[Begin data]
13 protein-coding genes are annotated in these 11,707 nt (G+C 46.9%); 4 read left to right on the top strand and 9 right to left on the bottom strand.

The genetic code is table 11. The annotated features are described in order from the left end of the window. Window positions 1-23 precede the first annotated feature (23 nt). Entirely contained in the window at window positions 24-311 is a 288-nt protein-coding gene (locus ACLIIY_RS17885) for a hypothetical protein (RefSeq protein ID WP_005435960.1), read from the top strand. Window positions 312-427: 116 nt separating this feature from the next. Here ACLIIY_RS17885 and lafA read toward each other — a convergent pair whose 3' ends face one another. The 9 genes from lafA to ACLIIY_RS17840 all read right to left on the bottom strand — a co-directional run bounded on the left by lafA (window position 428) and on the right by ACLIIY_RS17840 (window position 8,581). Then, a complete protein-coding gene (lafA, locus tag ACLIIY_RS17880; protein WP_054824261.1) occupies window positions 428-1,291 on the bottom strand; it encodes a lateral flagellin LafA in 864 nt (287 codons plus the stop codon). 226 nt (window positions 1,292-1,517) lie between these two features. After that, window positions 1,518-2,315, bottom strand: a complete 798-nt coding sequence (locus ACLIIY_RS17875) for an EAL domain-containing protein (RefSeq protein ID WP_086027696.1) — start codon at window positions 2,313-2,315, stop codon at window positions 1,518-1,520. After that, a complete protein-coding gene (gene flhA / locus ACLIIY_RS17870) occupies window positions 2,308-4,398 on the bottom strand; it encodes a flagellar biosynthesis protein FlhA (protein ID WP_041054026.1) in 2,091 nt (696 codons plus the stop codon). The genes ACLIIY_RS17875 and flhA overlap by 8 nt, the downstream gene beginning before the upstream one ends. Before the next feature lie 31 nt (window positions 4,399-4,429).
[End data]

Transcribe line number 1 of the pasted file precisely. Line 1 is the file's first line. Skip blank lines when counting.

13 protein-coding genes are annotated in these 11,707 nt (G+C 46.9%); 4 read left to right on the top strand and 9 right to left on the bottom strand.